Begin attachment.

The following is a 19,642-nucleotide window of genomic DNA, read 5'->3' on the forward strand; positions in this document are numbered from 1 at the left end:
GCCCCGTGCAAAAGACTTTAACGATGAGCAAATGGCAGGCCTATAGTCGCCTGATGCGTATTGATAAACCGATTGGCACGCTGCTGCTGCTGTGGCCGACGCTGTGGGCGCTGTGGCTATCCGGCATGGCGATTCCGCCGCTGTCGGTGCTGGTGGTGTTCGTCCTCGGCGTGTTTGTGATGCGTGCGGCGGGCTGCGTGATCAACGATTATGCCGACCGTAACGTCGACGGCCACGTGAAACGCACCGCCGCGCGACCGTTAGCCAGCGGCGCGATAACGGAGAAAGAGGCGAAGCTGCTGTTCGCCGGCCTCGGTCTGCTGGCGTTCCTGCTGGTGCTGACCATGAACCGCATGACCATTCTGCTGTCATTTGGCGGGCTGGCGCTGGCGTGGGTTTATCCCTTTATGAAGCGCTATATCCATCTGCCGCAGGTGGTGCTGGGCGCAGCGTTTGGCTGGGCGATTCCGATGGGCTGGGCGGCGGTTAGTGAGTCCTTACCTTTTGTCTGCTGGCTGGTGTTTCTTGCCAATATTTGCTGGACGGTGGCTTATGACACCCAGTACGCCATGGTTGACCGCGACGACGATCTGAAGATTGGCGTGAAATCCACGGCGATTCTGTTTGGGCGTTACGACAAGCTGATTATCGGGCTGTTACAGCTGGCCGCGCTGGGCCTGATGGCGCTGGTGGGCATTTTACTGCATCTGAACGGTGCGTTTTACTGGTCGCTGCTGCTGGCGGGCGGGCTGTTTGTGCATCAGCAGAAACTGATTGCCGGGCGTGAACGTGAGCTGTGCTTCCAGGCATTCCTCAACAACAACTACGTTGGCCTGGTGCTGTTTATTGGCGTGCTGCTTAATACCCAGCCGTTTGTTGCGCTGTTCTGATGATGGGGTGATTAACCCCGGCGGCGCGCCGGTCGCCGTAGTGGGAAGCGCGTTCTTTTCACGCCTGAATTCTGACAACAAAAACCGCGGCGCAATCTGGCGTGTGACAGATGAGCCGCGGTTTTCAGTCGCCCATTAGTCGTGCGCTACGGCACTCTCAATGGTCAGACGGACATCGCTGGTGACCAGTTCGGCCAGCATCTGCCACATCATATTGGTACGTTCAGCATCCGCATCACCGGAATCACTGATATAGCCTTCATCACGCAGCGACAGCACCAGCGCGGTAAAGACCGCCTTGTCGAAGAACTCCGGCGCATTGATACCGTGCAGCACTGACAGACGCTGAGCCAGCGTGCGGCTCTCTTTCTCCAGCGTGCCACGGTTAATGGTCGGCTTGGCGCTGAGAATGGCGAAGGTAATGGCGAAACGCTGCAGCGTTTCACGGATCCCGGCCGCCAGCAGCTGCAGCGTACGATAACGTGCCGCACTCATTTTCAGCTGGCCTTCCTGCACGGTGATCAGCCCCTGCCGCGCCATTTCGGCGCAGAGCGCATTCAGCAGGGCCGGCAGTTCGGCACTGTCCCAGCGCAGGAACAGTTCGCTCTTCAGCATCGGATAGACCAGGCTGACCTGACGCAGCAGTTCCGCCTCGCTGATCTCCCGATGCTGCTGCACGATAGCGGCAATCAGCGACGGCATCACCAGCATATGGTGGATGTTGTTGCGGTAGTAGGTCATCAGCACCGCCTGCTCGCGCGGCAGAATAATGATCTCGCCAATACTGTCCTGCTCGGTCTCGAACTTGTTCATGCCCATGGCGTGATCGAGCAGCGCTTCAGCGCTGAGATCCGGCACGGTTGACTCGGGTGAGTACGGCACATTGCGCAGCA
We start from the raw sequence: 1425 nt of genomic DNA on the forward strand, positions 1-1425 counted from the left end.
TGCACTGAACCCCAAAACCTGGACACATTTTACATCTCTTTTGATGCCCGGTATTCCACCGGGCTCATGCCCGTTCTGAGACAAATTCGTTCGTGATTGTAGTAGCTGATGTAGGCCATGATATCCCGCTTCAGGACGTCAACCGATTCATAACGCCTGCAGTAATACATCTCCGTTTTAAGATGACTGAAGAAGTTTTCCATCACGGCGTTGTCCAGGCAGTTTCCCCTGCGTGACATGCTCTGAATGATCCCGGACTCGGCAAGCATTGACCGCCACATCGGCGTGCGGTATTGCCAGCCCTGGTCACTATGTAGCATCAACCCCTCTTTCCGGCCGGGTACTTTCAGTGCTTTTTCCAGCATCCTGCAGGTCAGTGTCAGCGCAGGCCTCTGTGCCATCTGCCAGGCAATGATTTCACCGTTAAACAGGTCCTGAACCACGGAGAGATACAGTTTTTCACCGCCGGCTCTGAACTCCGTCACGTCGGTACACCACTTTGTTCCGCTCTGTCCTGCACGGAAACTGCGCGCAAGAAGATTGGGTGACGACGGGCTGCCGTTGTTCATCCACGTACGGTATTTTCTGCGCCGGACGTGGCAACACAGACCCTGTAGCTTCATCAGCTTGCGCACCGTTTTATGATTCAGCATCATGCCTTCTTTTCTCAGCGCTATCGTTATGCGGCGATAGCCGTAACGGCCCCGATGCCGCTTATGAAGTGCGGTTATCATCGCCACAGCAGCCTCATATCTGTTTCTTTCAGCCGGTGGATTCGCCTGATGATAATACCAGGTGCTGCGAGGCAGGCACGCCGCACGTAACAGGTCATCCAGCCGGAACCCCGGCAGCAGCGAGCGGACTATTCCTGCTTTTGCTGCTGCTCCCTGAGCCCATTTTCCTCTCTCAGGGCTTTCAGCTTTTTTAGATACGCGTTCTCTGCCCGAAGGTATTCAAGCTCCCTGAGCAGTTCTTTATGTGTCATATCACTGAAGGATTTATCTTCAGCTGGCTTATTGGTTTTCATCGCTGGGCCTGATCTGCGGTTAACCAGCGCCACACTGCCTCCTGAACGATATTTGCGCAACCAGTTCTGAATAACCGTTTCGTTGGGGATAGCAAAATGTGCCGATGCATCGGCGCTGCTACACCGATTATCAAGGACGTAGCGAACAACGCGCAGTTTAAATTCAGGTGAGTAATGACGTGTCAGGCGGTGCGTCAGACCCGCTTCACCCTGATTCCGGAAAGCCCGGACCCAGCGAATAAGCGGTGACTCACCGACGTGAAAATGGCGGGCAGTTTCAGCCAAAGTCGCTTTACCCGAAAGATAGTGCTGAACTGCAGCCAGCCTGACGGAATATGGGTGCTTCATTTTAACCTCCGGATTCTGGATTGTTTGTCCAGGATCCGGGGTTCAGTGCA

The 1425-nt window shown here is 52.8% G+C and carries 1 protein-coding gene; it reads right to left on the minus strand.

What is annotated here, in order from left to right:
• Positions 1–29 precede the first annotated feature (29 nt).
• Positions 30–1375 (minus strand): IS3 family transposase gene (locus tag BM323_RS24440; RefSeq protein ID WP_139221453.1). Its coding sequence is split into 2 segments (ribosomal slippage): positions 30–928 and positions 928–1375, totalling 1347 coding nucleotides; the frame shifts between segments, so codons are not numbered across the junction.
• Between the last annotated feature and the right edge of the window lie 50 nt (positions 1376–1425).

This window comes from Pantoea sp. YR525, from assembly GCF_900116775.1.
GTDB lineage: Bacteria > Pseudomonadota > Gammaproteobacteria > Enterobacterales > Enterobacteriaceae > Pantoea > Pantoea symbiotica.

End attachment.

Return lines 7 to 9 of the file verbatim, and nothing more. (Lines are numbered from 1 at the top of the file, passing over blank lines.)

• Positions 1–29 precede the first annotated feature (29 nt).
• Positions 30–1375 (minus strand): IS3 family transposase gene (locus tag BM323_RS24440; RefSeq protein ID WP_139221453.1). Its coding sequence is split into 2 segments (ribosomal slippage): positions 30–928 and positions 928–1375, totalling 1347 coding nucleotides; the frame shifts between segments, so codons are not numbered across the junction.
• Between the last annotated feature and the right edge of the window lie 50 nt (positions 1376–1425).